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Use the substitution $z = e^{i\theta}$ to evaluate

$$\int_{0}^{2\pi} \frac{d\theta}{\sin(\theta)-2}$$

Can somebody point me in the right direction?

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  • $\begingroup$ Pointing: $\mathrm{e}^{\mathrm{i}\theta} = \cos \theta + \mathrm{i} \sin \theta$. $\endgroup$ – Eric Towers Dec 17 '15 at 18:17
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Combine the highlights of Mary Star's and Dr. MV's answers.

Substitute $z=e^{i\theta}$: $$ \begin{align} \int_0^{2\pi}\frac{\mathrm{d}\theta}{\sin(\theta)-2} &=\oint\overbrace{\frac{2i}{z-\frac1z-4i}}^{\frac1{\sin(\theta)-2}}\overbrace{\ \ \ \ \frac{\mathrm{d}z}{iz}\ \ \ \ }^{\mathrm{d}\theta}\\ &=\oint\frac{2\,\mathrm{d}z}{z^2-4iz-1}\\ &=\oint\frac1{i\sqrt3}\left(\color{#C00000}{\frac1{z-i\left(2+\sqrt3\right)}}-\color{#00A000}{\frac1{z-i\left(2-\sqrt3\right)}}\right)\mathrm{d}z\\ &=\frac{2\pi i}{i\sqrt3}(\color{#C00000}{0}-\color{#00A000}{1})\\[3pt] &=-\frac{2\pi}{\sqrt3} \end{align} $$ where $i\left(2+\sqrt3\right)$ is outside the unit circle and $\frac1{z-i\left(2-\sqrt3\right)}$ has a residue of $1$.

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  • $\begingroup$ How did you compute that residue? $\endgroup$ – Dr. John A Zoidberg Dec 17 '15 at 20:59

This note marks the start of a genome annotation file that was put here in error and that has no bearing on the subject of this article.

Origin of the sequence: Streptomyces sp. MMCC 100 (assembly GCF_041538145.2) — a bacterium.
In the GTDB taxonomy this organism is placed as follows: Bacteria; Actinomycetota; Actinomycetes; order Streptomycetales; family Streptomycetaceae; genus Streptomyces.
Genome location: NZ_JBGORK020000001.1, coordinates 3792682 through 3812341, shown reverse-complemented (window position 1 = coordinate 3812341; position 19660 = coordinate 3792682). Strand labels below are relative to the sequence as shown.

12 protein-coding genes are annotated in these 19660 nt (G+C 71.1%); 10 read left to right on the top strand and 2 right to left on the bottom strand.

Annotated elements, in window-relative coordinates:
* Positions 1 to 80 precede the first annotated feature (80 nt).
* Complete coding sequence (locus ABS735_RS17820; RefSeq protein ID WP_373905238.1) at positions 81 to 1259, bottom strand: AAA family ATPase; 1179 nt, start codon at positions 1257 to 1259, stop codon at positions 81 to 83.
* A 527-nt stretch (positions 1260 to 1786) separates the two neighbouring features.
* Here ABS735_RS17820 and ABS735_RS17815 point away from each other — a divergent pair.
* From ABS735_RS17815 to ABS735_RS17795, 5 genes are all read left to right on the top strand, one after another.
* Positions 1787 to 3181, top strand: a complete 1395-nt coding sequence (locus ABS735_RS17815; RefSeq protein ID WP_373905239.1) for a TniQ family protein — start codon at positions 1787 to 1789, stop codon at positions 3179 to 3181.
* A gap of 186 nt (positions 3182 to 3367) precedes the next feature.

• $\begingroup$ the residue of $f$ at $z=\alpha$ is the coefficient of $\frac1{z-\alpha}$ in the Laurent expansion of $f$ at $\alpha$. $\endgroup$ – robjohn Dec 18 '15 at 1:09
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Let $z=e^{i\theta}$ so that

$$\begin{align} \int_0^{2\pi} \frac{1}{\sin \theta -2}\,d\theta &=\oint_{|z|=1}\frac{2}{\left(z-i(2+\sqrt 3)\right)\left(z-i(2-\sqrt 3)\right)}\,dz \tag 1\\\\ &=2\pi i \left(\frac{2}{-i2\sqrt 3)}\right) \tag 2\\\\ &=-\frac{2\pi}{\sqrt 3} \end{align}$$

where in going from $(1)$ to $(2)$, we invoked the Residue Theorem.

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  • 1
    $\begingroup$ You seem to be missing a minus sign (the integrand is negative everywhere) $\endgroup$ – robjohn Dec 17 '15 at 19:09
  • $\begingroup$ How did you figure the domain would be $|z|=1$? $\endgroup$ – YoTengoUnLCD Dec 17 '15 at 19:26
  • $\begingroup$ @robjon Rob. Thanks for the catch. +1 when one is careless and overlooks the easy things while doind lots of arithmetic in one's head, ... well you get the point. Edited. - Mark $\endgroup$ – Mark Viola Dec 17 '15 at 20:19
  • $\begingroup$ @yotengounlcd For $z=e^{i\theta}$, $|z|=1$ and as $\theta$ goes from $0$ to $2\pi$, the entire unit circle is traced. $\endgroup$ – Mark Viola Dec 17 '15 at 20:21
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Hint:

$$e^{i\theta}=\cos \theta +i \sin \theta$$ $$e^{-i\theta}=\cos \theta -i \sin \theta$$

So $$\sin \theta=\frac{e^{i\theta}-e^{-i \theta}}{2i}\Rightarrow \sin \theta=i\frac{e^{-i\theta}-e^{i \theta}}{2}=i\frac{z^{-1}-z}{2}$$

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